The Evolution of Reputation — How Do We Build Trust in Online Communities?

Source: The Huffington Post
Date: Jan 11, 2011
By: Jeff Bennett
Link: Online Story

The Evolution of Reputation — How Do We Build Trust in Online Communities?

Our reputation is important in life in so many ways. It is the sum of many parts that identify who we are in this world.

Prior to the Internet, reputation was all about how we were perceived in our local community. How did we treat people? What church or synagogue did we attend? Were we good neighbors? What activities and causes did we support? Did we obey the law?

Since then, reputation has expanded with the increasing complexities of our modern world. We now all have a credit rating that captures our past history of paying bills, which is important in determining our worthiness for credit cards, car loans, and mortgages moving forward.

Reputation has also expanded with international travel, which necessitates the use of passports. In each of these cases there exists a continuously evolving reputation for an individual that can be identified by a face, name, or other unique identifier. Reputation builds over time and is stored with how you are identified.

The adoption of the Internet, however, has presented it’s own unique and challenging issues for identity and reputation. In particular, the early expansion of the Internet featured individuals assuming separate identities for user names — a behavior that still persists on many sites, and that I believe yields unproductive consequences. Operating as some unidentified alien with no public connection to our actual selves leaves no concern over sullying reputation. We were essentially given an identify free pass, which some chose to exploit with some pretty bold behavior. We were also free to roam the Internet using multiple aliases and to operate in a way that had no regard for the community of users we were involved with.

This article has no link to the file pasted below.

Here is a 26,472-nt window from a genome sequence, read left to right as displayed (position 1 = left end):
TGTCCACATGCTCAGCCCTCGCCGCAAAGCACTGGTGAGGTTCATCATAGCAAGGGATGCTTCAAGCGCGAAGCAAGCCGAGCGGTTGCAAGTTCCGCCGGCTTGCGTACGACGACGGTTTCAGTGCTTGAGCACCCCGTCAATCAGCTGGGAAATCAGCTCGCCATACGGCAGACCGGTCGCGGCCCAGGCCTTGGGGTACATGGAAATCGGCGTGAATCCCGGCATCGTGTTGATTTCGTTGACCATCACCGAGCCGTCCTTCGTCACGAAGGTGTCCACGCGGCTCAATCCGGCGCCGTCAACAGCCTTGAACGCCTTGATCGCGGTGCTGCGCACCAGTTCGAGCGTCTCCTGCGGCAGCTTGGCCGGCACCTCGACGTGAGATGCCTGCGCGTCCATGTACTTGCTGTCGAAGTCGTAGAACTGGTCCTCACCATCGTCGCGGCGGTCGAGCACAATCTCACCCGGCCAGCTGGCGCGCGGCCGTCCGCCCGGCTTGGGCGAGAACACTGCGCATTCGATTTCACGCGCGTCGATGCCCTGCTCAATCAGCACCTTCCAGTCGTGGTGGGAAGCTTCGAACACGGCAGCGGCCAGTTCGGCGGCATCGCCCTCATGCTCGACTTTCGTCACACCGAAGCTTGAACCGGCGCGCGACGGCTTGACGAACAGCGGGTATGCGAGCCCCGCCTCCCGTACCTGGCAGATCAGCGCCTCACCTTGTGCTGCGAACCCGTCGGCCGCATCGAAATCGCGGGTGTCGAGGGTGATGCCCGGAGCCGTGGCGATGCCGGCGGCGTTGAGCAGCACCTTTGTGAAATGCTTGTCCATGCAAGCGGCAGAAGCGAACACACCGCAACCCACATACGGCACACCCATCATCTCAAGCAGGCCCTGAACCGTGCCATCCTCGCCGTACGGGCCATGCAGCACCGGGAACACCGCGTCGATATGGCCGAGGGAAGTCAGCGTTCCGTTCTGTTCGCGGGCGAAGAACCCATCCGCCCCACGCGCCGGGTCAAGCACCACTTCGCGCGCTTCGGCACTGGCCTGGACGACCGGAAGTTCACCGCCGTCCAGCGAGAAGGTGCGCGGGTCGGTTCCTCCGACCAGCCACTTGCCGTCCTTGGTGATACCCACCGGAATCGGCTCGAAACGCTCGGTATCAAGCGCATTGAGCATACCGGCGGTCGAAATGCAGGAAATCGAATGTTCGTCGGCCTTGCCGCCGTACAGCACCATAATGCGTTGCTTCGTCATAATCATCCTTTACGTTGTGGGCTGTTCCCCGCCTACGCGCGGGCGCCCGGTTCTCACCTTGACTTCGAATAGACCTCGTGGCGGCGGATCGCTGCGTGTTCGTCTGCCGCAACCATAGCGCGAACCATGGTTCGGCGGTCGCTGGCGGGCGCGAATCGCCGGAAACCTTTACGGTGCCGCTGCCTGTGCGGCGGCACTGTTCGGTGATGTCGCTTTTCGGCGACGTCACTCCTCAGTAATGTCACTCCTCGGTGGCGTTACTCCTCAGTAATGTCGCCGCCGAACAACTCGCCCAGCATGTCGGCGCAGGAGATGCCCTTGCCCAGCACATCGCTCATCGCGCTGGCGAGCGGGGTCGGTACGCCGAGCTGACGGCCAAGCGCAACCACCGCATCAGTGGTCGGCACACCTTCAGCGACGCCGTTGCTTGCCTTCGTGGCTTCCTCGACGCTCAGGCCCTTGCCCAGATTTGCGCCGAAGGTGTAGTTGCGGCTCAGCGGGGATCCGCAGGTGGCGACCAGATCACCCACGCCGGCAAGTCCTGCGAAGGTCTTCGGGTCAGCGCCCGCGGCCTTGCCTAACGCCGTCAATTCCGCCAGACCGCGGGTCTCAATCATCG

eBay broke new ground building a reputation management system for it’s community that has been adopted by many sites. Other large communities have chosen to ignore reputation management altogether. With the expansion of the social web, reputation management is going to become an even more important determinant of an individual’s ability to maximize their online experiences.

We are starting to see reputation models expand in some of the next generation online marketplaces like Etsy and (where I am CEO). In these markets, sometimes you might know the other person you are directly transacting with due to social connections — though most times you will not. Reputation is earned in these communities in many ways like tenure of membership, earned badges for participation and involvement, transaction fulfillment, accuracy of product quality rating, timely shipment and other forms of engagement. The members of these communities that have earned quality reputations stand to be more effective going forward as more and more community members will want to engage with them as trusted sources.

Just like in the days of old, reputation has again become paramount, and your parents’ old saying “Keep your nose clean,” again rings true. Mess up your reputation in yesteryear, and you’d have to move to the next town to try to start anew. This axiom, however, does not exist in today’s vastly interconnected world. In the months and years ahead we will be judged by our collective actions both online and offline, which cannot be erased.

While some users don’t pay enough attention to their reputation on the web, others pay so much attention it limits their usage. It is incumbent on us as an industry to get in front of this to establish more awareness and best practices for our fellow digital citizens.

It’s also important to note that not all sites or apps are created equally. Sites and apps that support reputation best practices and seek safety for their members should be rewarded. Those sites and apps that foster bad business practices around reputation and privacy should be pressured to change, or suffer the repercussions of fleeting communities.

The time is now for industry thought leaders to come together to address this. It is essential for the sustainability and optimization of this truly incredible social Internet. Tell me — what are your thoughts and recommendations on the opportunities and issues presented with online reputation management?